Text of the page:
Fig. 2.

βH33 expression causes preferential loss of interommatidial cells. (A-D) Scanning electron micrographs of adult eyes. (A) Wild-type eye. Scale bar: 100 μm. (B-D) Eyes of GMR>βH33 flies raised at 18°C, 22°C and 25°C, respectively. The βH33 rough eye phenotype is associated with merging of neighboring lenses and an absence of bristles. (E-G) Phase contrast images of sectioned eyes. (E) Section through a wild-type eye. (F,G) Mild expression of βH33 (~22°C) in GMR>βH33 (F) and 69B>βH33 (G) causes a selective loss of interommatidial cells and disrupts ommatidial morphology. Arrowheads indicate examples of gaps in the pigment cell grid. Note that the pigment cells are more prominent with the 69B-Gal4 driver because the P{w+} marker in this transgene produces more pigment.

Localization of βH and βH33 during eye morphogenesis

To gain insight into the normal role of βH during eye morphogenesis, we stained for βH in a GMR>α-catenin::GFP background. Typically βH is distributed at or very near the ZA with additional apical surface accumulation in some cell types (Zarnescu and Thomas, 1999), or during morphogenesis (Thomas and Kiehart, 1994). During larval eye development the highest levels of βH are present at the ZA in photoreceptor cell clusters in the third instar eye disc (Thomas et al., 1998).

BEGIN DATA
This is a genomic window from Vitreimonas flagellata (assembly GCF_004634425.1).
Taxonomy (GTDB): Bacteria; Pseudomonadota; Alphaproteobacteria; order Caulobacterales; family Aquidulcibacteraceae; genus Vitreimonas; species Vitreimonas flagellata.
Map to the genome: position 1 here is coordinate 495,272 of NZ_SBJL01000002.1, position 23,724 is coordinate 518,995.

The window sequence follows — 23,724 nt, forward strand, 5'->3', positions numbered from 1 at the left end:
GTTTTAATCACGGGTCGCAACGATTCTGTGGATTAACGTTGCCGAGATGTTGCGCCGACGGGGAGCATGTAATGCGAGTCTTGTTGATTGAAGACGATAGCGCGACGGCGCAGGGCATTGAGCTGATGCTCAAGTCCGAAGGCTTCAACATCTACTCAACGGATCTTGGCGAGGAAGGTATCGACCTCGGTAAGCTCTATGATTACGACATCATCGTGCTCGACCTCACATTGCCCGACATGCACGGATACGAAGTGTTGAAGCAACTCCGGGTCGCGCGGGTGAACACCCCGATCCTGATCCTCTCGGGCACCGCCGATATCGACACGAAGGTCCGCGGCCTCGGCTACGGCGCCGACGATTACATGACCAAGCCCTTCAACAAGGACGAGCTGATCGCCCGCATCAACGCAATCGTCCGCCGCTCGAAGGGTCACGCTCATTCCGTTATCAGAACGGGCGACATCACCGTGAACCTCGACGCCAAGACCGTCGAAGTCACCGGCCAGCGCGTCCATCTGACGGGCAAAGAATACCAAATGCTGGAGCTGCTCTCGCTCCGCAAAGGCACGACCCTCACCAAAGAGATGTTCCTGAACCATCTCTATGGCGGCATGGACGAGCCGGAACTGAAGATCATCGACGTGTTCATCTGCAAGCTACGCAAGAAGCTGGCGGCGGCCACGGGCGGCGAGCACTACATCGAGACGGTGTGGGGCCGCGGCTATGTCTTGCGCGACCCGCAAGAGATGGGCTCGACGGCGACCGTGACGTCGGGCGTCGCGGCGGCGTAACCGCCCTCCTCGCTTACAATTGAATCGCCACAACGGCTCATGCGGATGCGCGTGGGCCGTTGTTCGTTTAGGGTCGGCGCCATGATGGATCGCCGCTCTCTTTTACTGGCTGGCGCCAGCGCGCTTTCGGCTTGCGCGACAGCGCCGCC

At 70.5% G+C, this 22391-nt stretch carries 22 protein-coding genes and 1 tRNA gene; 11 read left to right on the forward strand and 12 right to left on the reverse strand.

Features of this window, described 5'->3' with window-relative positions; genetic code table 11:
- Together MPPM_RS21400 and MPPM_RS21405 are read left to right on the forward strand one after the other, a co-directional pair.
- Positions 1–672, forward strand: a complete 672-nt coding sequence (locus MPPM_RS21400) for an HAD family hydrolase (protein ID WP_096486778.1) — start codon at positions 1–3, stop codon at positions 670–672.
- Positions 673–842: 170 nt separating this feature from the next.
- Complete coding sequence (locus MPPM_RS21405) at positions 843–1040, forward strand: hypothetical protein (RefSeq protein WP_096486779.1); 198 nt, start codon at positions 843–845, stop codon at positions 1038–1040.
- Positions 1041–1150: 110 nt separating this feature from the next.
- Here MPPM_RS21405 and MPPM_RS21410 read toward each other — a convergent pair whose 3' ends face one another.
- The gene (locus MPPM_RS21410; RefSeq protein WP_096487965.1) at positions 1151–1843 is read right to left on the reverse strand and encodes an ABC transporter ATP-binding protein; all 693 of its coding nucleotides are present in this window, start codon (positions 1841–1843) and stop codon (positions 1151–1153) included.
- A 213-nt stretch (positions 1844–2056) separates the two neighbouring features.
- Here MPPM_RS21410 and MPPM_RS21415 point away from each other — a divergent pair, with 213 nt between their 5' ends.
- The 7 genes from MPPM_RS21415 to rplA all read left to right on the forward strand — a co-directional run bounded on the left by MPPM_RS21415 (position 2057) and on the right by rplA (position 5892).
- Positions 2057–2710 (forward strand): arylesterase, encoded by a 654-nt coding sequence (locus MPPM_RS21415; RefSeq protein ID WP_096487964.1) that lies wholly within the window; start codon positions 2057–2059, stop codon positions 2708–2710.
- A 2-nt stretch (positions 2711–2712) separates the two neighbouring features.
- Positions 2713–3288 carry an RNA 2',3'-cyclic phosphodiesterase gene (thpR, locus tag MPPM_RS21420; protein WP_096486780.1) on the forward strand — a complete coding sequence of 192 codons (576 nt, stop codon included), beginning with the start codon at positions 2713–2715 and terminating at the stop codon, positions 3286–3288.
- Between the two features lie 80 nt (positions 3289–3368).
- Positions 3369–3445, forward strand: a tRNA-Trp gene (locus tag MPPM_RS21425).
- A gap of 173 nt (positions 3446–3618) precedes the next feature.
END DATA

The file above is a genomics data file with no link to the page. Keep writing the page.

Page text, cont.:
In the pupal eye, βH is found across the apical domain of all cells at all stages. The level of this distribution varies relative to that at (or near) the ZA, sometimes being very faint, sometimes being the dominant distribution (e.g. Fig. 4C). In photoreceptor cells, βH is highly enriched at all stages in the ZA and/or the apical domain where it initially colocalizes with α-catenin, but then becomes restricted to at the apical surface between the ZAs (Fig. 4B′-F′). There also appears to be low levels of βH present on the lateral membranes and in short arcs at the basal domain at various stages, suggesting that the apical restriction of βH is not absolute.